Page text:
It has been revealed that nearly half of women who give up smoking during their pregnancies start again soon after they give birth and Public Health England says more action is needed to help mothers-to-be quit for good.
According to research in the journal Addiction, an analysis of several studies suggests that 13% of women who enrol on smoking cessation programmes quit during pregnancy. But 43% of these restart within six months of giving birth, the BBC reported.
Smoking while pregnant has been linked to many health problems including premature births, miscarriages, stillbirths and sudden infant deaths.
One of the surest ways to quit smoking is with clinical hypnotherapy and the National Council for Hypnotherapy (NCH) has highly-trained and qualified therapists on its register able to help people break the habit.
For the latest research, scientists from the universities of Nottingham and York looked specifically at the success of women who used smoking cessation services to help them quit.
They pulled together several international trials, including some from the UK, involving almost 1,000 women who took part in stop smoking programmes between 1989 and 2014. They found only a minority of women who tried to quit smoking succeeded.
But official figures for England published by the Health and Social Care Information Centre show that 11% of pregnant women were recorded as smokers at the time of giving birth in 2014-15, a steady decline from 15% in 2007.
While it is not stated what smoking cessation methods were used, hypnotherapy has been proven to be highly successful with research showing that a smoker is three times more likely to end the habit through hypnotherapy than is nicotine patches were used.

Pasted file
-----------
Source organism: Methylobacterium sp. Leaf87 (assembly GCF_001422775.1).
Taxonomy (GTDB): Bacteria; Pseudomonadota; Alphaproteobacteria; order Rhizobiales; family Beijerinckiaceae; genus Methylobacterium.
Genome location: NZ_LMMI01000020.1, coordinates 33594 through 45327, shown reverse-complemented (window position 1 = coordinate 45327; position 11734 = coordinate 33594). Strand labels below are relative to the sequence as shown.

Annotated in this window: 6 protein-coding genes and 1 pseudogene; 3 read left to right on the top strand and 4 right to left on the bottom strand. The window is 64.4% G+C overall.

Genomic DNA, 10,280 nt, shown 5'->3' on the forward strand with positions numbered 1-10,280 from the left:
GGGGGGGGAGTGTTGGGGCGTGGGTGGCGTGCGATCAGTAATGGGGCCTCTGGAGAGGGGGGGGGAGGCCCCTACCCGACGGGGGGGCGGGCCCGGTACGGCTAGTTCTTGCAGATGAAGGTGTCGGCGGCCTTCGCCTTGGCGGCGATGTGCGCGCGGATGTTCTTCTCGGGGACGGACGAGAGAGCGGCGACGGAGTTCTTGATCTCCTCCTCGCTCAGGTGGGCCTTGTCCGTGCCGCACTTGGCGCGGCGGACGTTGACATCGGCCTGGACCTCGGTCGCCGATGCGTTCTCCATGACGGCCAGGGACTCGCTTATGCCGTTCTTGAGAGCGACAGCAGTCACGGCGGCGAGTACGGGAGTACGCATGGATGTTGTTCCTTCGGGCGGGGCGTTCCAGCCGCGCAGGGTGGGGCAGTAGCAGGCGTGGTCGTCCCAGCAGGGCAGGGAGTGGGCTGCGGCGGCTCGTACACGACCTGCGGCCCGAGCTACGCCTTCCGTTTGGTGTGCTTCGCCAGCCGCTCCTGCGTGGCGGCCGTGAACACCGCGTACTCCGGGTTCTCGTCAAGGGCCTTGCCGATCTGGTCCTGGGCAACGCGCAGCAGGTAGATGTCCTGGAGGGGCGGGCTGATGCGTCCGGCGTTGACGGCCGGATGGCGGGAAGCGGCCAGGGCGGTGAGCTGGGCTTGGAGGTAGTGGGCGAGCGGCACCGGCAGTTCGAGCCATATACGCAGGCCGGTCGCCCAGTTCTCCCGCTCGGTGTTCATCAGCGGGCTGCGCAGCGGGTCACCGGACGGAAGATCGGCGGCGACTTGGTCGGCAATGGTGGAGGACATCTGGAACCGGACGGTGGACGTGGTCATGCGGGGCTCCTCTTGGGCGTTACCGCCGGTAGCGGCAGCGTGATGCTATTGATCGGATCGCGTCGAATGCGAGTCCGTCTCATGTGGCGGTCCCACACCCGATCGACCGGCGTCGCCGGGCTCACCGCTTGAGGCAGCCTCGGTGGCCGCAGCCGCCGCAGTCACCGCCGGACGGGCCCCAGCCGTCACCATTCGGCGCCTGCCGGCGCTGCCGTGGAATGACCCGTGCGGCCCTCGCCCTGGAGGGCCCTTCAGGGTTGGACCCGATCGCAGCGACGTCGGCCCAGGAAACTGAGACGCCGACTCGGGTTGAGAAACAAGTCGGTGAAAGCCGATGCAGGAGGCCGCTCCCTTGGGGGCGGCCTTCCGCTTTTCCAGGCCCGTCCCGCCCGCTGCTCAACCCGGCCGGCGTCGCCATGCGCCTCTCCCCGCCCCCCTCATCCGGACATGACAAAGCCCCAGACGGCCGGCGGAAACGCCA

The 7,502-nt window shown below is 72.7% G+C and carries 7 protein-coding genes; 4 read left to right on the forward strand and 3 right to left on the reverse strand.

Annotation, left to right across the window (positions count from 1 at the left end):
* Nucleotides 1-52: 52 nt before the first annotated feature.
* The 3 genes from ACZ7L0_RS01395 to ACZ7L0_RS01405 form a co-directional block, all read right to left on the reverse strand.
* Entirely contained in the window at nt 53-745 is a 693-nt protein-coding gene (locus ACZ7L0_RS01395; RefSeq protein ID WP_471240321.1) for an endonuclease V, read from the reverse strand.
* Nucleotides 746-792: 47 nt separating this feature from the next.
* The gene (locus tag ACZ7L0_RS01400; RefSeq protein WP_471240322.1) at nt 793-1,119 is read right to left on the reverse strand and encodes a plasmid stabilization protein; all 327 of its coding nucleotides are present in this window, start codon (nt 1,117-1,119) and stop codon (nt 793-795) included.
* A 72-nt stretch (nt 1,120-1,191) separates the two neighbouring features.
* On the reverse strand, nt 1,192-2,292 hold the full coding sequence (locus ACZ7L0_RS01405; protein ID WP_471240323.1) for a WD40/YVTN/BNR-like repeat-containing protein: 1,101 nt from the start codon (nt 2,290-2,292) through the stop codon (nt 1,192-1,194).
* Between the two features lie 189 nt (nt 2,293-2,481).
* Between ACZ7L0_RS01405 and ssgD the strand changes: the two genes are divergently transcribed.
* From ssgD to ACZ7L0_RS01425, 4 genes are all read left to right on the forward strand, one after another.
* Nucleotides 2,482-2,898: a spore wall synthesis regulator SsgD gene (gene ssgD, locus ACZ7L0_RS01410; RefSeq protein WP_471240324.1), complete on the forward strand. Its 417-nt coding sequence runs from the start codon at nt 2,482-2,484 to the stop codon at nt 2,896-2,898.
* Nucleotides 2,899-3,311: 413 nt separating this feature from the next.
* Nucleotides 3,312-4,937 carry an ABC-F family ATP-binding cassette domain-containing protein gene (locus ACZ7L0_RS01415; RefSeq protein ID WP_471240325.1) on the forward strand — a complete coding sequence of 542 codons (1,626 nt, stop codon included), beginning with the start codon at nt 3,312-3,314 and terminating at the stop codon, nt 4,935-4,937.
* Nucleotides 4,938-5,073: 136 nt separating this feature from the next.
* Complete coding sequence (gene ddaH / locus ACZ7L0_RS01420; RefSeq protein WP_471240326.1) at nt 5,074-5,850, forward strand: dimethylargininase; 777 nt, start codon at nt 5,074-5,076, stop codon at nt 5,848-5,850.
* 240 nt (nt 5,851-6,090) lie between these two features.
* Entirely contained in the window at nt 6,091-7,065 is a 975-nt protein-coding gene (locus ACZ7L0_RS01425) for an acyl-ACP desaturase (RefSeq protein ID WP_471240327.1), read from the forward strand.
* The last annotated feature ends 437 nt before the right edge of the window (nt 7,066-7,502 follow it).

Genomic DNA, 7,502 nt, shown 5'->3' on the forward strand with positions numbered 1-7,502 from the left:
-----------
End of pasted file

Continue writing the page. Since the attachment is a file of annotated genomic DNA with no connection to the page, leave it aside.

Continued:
The NCH also says that the physical addiction to cigarettes can be over after just one session with a therapist.
Clinical hypnotherapy is evidence-based therapy, with over 70,000 research references worldwide, which requires that the client is committed to change and prepared to make the effort to make that change a reality.
Simply put, the therapist works with the subconscious, bypassing the critical mind and getting to the root of the issue. This can achieve rapid and last results without any other intervention.
Stress and anxiety, often felt by mothers as a result of child birth, can also lead to smoking if the habit has not been properly broken.
Hypnotherapy can deal with these problems too as the therapist, in the initial session, will take a detailed history from the client to establish the reasons behind the habit.
Prof Jonathan Grigg of the Royal College of Paediatrics and Child Health, told the BBC that the findings of the study were a worrying sign for the state of child health.
He added: “We need to fully support parents in the first few months with their baby to highlight to them the importance of keeping their home smoke-free.”
And Rosanna O’Connor, at Public Health England, said: “While the rate of women smoking during pregnancy continues to fall, further action is needed to support those who find it more difficult to stop and to help those who do stop, to stop smoking forever.
“It is vital to protect babies from smoke during pregnancy and in the early months of life. The best protection for mothers, their babies and partners is to quit smoking for good.”